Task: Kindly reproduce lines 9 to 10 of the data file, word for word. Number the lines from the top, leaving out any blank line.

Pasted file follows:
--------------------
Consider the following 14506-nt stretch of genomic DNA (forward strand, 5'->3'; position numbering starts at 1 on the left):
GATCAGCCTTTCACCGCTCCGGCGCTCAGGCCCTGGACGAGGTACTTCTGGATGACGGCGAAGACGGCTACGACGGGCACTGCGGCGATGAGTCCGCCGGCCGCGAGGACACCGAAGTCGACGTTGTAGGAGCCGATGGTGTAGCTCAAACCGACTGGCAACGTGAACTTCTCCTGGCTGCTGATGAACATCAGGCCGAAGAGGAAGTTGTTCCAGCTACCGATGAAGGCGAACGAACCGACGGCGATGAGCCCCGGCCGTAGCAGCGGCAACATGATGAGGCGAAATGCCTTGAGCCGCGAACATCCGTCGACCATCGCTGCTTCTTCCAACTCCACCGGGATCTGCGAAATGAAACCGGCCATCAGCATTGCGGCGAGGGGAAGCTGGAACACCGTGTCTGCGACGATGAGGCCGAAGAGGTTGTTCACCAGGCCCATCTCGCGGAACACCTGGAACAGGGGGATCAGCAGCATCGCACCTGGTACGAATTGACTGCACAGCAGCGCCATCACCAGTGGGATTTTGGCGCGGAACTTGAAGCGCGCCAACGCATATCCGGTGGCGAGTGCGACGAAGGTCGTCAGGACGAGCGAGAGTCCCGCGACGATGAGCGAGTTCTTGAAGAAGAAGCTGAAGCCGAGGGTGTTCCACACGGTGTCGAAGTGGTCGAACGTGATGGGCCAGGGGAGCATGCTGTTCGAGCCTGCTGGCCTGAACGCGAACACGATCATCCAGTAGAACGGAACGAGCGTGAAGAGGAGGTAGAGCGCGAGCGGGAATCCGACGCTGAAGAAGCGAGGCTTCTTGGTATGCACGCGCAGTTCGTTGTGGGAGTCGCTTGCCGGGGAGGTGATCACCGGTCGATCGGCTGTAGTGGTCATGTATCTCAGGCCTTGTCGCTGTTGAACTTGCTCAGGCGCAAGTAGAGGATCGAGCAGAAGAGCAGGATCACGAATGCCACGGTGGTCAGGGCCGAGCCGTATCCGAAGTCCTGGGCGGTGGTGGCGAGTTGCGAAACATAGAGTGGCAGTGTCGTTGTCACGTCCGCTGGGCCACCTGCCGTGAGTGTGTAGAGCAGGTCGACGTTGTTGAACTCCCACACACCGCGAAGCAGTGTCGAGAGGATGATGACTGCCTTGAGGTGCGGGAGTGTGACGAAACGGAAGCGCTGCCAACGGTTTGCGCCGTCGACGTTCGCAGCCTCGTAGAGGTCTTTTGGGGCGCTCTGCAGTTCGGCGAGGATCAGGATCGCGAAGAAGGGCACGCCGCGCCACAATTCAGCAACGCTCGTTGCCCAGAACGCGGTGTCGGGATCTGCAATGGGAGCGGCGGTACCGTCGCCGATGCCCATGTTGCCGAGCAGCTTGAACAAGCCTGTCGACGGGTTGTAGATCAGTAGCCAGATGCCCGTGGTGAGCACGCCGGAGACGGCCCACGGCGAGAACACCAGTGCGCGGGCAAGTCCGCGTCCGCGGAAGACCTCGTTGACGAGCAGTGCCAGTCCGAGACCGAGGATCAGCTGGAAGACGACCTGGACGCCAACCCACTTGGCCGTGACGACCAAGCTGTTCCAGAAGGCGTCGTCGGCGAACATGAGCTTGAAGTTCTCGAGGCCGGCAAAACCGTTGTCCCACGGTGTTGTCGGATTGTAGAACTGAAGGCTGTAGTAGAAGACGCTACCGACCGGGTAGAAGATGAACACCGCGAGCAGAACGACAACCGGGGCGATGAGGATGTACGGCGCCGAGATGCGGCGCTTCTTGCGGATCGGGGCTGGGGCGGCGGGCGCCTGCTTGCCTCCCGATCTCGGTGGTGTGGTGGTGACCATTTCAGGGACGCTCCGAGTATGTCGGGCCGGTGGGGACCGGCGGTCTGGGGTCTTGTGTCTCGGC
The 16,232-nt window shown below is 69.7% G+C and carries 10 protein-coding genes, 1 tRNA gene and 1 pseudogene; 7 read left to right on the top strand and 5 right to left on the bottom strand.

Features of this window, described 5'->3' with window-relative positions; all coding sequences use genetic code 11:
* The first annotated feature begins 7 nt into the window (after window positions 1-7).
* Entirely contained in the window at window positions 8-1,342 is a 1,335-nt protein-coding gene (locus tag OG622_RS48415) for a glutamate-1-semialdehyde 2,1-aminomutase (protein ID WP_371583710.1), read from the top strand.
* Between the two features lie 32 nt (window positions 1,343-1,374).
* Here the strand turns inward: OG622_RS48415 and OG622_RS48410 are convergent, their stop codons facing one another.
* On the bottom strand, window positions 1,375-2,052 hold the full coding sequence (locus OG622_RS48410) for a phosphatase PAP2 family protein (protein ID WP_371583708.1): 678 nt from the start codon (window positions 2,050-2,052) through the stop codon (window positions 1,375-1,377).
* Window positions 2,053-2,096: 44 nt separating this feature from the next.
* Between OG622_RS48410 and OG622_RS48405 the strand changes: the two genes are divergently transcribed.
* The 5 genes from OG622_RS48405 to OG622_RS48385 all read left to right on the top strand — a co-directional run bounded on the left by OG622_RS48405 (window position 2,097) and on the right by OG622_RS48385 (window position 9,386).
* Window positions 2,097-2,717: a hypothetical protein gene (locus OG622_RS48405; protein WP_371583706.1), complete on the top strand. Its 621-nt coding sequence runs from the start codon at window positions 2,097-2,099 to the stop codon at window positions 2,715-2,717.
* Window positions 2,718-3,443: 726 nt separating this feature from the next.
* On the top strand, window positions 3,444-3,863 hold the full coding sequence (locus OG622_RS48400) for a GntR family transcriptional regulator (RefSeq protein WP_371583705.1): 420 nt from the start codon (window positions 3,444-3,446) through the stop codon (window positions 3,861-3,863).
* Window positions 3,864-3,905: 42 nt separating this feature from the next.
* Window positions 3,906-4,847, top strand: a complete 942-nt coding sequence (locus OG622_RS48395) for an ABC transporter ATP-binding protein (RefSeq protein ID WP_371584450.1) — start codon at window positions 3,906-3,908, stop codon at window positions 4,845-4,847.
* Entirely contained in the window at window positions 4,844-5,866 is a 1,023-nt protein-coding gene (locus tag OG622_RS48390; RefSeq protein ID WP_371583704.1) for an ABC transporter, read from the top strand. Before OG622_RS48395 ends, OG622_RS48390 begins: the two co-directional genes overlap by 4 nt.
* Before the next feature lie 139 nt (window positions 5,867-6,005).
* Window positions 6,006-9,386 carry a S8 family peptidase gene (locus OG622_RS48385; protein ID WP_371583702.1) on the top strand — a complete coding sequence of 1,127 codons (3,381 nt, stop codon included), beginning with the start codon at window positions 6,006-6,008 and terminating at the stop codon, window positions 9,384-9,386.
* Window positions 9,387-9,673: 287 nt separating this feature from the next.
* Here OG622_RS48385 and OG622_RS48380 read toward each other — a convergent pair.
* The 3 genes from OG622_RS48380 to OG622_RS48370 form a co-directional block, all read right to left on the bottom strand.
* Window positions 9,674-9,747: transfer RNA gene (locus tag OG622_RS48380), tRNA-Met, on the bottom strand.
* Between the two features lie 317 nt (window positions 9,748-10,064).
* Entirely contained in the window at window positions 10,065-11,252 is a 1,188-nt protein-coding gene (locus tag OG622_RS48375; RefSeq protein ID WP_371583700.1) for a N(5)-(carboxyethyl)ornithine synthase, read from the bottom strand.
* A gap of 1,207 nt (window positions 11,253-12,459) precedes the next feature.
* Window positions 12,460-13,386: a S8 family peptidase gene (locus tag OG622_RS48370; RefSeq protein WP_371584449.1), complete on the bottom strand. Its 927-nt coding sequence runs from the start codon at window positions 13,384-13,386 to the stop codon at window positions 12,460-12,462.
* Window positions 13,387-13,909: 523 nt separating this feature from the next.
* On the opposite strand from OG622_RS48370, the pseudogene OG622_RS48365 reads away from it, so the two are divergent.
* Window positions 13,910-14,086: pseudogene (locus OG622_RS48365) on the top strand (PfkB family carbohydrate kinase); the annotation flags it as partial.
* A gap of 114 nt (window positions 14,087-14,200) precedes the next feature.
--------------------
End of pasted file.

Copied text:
* On the bottom strand, window positions 1,375-2,052 hold the full coding sequence (locus OG622_RS48410) for a phosphatase PAP2 family protein (protein ID WP_371583708.1): 678 nt from the start codon (window positions 2,050-2,052) through the stop codon (window positions 1,375-1,377).
* Window positions 2,053-2,096: 44 nt separating this feature from the next.